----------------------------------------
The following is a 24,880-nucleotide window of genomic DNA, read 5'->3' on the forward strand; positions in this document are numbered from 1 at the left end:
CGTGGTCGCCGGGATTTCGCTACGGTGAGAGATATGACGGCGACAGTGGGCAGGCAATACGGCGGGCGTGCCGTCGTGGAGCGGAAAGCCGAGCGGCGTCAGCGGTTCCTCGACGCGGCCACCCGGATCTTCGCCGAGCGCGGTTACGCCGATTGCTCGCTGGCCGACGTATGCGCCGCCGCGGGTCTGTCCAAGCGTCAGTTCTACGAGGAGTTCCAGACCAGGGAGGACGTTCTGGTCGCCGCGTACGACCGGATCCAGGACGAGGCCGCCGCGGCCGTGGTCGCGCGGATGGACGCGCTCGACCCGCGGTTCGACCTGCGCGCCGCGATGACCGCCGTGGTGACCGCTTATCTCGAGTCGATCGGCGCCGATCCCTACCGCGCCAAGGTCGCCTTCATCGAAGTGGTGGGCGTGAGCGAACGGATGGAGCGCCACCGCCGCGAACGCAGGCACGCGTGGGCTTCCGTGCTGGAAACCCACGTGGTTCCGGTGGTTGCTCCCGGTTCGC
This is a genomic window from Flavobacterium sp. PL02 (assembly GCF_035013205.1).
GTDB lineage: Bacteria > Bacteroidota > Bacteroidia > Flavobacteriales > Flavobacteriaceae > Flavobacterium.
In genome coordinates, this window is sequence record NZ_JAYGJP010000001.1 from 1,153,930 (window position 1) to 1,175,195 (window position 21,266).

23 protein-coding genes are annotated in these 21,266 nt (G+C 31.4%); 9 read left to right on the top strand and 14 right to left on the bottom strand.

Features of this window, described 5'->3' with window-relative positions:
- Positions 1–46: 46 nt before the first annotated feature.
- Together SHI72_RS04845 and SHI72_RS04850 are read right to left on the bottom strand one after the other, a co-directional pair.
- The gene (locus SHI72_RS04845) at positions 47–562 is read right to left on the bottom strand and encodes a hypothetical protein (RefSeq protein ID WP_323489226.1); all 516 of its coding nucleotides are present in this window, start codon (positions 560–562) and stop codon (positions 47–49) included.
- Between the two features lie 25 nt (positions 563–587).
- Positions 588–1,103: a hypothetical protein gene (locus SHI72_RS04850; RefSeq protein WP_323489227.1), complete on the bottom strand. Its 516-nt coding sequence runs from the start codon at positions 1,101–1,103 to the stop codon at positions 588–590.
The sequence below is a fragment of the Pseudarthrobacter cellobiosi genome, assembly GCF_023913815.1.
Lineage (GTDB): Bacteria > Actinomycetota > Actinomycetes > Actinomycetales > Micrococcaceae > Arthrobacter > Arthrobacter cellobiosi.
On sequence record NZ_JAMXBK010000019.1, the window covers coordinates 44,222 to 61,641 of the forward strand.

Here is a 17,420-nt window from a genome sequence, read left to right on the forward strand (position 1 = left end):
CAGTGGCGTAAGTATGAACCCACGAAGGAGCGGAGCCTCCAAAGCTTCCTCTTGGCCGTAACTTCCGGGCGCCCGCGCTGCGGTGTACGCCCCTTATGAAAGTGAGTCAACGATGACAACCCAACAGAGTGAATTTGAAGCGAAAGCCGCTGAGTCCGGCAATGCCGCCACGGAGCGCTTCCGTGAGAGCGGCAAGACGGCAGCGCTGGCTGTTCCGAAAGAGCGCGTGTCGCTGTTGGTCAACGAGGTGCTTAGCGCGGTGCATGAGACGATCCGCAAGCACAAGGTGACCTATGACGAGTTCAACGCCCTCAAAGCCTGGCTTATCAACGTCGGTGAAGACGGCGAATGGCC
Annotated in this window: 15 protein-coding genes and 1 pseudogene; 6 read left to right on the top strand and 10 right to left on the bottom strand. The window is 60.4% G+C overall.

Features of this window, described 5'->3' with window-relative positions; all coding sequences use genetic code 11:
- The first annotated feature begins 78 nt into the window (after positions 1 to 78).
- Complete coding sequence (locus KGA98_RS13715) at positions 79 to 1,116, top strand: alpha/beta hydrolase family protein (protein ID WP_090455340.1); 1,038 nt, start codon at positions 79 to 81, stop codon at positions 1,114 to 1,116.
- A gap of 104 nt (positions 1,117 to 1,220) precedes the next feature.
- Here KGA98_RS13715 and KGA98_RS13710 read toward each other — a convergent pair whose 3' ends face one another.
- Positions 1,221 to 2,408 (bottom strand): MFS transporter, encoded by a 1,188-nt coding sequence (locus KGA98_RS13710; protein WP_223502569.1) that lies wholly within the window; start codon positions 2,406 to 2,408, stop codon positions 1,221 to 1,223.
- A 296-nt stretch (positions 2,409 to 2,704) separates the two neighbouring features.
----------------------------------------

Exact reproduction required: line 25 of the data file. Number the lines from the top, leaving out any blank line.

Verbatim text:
- A 296-nt stretch (positions 2,409 to 2,704) separates the two neighbouring features.